Wednesday, September 13, 2006

On 7 September, 2006

Reading music: Dusk Till Dawn: The Best of Capercaillie

--Warning: Spoilers ahead--


The All-New Atom #3: The greatest philosophers have, as a general rule, been philosophers, haven't they? I suppose it's fitting that Dr. Ryan Choi, also (supposedly) a great scientist, finds himself in the age-old war between science and faith. In this particular conflict, Ryan finds himself on neither side. On the side of reason (sort of) are the strange creatures with perplexing grammar; and on the other is M'Nagalah, a vile sewer-dwelling Cancer God who has brainwashed many an Ivy Town resident. Naturally, Ryan is fighting both factions. (And he has an arch-nemesis lurking in the background, no less). While he trusts in empirical science ("I believe in reason. I believe in science," Ryan insists to M'Nagalah), he is certainly open-minded enough to accept certain unbelievable things, such as the fact that a monster can live in the sewer and convince otherwise intelligent people to worship it and dress oddly besides.

So Ryan is in the middle. He's on that bridge between science and religion. He is a philosopher, of sorts, or at least he could be. Now, if only he can save that town...

Do I Know What I Just Read? Yes
Do I Care? Yes


Marvel 1602: Fantastick Four #1: The Fantastick Four, strangely enough, doesn't appear much in this issue. Six pages involve Grimm (mostly in disguise), and the the very last page is devoted to Reed and Susan. John does not appear at all. Instead, Fantastick Four tells the story of the Most Frightful Four (here it's the Wizard, Sandman, Trapster and Medusa), their battle at sea, their discovery at the end of the world, and their eventual alliance with Count Otto Von Doom.

The language is archaic, but only just enough to give it the proper Shakespearean flavor, I think. I'm sure it's not perfect, but it's not painful to read, either, and that's what really matters here, isn't it? And, hey, it's a fun set-up issue, even if the Four are a bit lacking.

Do I Know What I Just Read? Yes
Do I Care? Kind of


Snake Woman #2: Jessica's reptilian side comes out in full force, with lots of hissing, eye-color-changing, strange cold flirting with Raj, and raw bacon eating. Needless to say, Jessica is confused and scared by the whole thing. The mysterious Brinkley describes her well:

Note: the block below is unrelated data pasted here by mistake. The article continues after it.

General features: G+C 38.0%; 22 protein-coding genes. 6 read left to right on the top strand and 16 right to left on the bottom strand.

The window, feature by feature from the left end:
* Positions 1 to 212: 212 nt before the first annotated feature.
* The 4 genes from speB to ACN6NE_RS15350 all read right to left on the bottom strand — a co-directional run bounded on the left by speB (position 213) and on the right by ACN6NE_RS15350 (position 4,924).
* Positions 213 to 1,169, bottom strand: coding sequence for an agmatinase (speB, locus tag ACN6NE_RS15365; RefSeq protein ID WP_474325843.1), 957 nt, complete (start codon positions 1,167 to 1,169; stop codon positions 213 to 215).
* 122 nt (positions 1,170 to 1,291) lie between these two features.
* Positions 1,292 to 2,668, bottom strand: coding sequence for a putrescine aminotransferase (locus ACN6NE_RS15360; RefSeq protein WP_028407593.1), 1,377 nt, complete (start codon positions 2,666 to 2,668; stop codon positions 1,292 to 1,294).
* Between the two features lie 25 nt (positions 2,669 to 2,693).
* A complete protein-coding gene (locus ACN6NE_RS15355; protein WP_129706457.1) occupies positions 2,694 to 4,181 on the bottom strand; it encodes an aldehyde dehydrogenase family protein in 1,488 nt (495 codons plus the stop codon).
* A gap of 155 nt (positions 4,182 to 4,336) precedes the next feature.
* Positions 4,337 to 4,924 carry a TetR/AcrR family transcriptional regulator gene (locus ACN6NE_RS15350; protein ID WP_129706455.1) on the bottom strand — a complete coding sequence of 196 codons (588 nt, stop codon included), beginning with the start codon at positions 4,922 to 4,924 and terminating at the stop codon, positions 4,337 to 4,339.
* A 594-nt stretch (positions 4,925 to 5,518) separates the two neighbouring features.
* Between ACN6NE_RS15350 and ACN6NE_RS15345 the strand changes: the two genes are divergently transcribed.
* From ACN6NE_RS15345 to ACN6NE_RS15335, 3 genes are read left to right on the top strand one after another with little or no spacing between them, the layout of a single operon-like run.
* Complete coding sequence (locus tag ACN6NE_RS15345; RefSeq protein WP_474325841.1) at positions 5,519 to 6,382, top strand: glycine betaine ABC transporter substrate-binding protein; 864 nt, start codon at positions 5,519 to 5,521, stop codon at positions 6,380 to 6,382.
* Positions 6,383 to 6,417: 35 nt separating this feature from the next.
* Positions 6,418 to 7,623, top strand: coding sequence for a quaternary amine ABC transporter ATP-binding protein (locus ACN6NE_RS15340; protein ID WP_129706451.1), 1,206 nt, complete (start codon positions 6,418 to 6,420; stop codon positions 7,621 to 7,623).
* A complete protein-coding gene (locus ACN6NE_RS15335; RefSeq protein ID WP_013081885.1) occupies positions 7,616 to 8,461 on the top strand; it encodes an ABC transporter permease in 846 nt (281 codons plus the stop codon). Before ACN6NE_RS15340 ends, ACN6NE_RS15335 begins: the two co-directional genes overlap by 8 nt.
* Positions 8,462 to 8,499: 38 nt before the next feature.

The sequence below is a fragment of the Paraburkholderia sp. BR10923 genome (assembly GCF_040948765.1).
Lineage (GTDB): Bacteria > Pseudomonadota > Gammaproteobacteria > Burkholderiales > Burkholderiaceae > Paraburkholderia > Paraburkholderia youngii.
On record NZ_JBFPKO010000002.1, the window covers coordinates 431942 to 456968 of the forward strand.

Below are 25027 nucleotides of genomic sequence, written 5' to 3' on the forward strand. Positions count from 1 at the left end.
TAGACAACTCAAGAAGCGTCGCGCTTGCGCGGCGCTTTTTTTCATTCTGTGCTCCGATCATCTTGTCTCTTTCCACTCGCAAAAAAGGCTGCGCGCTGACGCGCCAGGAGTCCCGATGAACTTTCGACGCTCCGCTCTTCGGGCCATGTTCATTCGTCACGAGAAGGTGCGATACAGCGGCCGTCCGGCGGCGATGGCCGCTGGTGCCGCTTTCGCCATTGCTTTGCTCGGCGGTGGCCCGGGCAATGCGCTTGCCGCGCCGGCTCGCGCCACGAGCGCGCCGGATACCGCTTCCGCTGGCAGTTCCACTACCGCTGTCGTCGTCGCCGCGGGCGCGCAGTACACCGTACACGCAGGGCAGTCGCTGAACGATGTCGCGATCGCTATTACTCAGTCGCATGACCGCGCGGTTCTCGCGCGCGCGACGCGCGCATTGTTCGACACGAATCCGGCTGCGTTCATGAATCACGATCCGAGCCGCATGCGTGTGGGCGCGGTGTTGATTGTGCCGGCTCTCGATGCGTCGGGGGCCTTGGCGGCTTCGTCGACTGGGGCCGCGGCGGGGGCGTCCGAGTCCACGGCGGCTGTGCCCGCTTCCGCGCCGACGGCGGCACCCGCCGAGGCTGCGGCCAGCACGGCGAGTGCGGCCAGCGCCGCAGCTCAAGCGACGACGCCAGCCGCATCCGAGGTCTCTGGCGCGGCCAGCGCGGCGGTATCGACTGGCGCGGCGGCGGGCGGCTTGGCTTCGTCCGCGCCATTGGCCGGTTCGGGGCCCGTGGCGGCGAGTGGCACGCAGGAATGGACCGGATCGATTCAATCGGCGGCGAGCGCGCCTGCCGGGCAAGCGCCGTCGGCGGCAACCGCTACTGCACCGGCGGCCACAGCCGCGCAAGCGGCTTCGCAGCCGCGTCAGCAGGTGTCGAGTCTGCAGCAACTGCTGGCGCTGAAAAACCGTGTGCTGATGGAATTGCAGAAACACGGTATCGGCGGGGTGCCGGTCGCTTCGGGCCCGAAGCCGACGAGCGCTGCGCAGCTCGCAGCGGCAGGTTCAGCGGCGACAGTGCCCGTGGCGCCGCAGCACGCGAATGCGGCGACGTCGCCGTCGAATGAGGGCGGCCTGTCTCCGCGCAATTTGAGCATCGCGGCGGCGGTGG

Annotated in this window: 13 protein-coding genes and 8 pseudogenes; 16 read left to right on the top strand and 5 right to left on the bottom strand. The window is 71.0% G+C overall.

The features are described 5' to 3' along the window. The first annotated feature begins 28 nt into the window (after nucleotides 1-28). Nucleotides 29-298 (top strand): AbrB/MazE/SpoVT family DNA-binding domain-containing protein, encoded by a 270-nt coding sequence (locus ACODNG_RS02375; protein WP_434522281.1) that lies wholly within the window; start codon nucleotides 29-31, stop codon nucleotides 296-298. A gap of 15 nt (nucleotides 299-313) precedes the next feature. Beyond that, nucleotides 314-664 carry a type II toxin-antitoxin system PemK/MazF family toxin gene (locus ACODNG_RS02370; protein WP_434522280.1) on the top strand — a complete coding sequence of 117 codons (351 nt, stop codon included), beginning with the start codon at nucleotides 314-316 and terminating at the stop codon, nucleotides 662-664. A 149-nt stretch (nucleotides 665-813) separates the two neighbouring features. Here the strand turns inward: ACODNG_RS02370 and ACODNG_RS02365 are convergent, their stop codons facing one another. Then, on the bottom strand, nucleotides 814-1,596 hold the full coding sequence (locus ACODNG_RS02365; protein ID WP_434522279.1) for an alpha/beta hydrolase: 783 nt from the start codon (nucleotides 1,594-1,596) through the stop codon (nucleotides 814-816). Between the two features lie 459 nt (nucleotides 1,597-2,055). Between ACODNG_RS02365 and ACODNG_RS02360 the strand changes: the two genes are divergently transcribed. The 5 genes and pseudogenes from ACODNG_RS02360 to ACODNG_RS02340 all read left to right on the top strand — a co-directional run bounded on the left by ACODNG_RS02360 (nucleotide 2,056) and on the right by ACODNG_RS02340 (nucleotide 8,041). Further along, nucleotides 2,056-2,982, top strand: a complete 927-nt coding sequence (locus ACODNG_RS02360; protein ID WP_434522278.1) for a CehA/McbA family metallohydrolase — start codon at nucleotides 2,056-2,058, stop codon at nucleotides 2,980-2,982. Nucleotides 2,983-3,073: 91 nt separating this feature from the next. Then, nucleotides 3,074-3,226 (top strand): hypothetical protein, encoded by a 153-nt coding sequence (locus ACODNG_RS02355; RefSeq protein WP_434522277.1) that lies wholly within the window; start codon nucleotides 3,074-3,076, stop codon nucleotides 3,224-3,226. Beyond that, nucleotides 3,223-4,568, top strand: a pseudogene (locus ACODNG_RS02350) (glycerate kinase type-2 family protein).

Changed inside, from the serpent's glare
No longer small, nor kind, nor fair
But I'll protect my maiden, though she wishes me ill.
Now that the snake has made her first kill...
Jessica isn't the only one dealing with a dual identity. The major players here are all (I think) souls reincarnated who know a surprising amount about their past lives. Harker, the key villain (or one of them) embraces his, and knows how to awaken, what, ancestral memories(?), in others. And, of course, there is the enigma that is Brinkley. Maybe Jessica's human instincts just aren't that good. Jessica maybe be Brinkley's "maiden," but Brinkley is also 68 (whatever that means), and who is Snake Woman to him? This is one heck of a mystery, and it probably deserves a longer, more in depth analysis. There's quite a bit packed into this little comic...

Do I Know What I Just Read? Yes
Do I Care? Yes

Week's most memorable moment: This panel, from All-New Atom #3, should speak for itself.

Tentative checklist for 13 September, 2006
(*Indicates a title I've preordered.)
Civil War Files #1
*Ms. Marvel #7
Wasteland #3


Cole Moore Odell said...

Boy, the new Atom comic looks like a lot of fun. I've been trying to curtail my comics buying lately, but I'm thinking of making an exception in this case. The line about "believing" in science seems a bit fuzzy to me--what makes science distinct from belief systems is that the scientific method doesn't rely on belief but on observation and testing. Without context, I don't know where Simone is going with that--and maybe that contradiction is an important part of Ryan's character. Still, based on Brave New World and write-ups like yours, the book looks like one I should be reading.

Canton said...

Well... Science does rely on belief to a certain degree, inasmuch as scientists assume that their world is real and that their observations are at least reasonably accurate. That's where the need for other people to repeat experiments comes in, but we could still get into all kinds of debates about that, and throw around ten dollar words such as Epistemology and Metaphysics. By saying that he believes in science, maybe Ryan is just acknowledging those underlying assumptions.

Or maybe it means something totally different. Maybe it means he believes in what science and reason can accomplish? He's arguing with a self-styled "god," after all, and "belief" could just be a good buzzword in an argument with a god...

Hard to say. But, yeah, Atom is a good read on whatever level. And for the record, I do believe in science. ^_^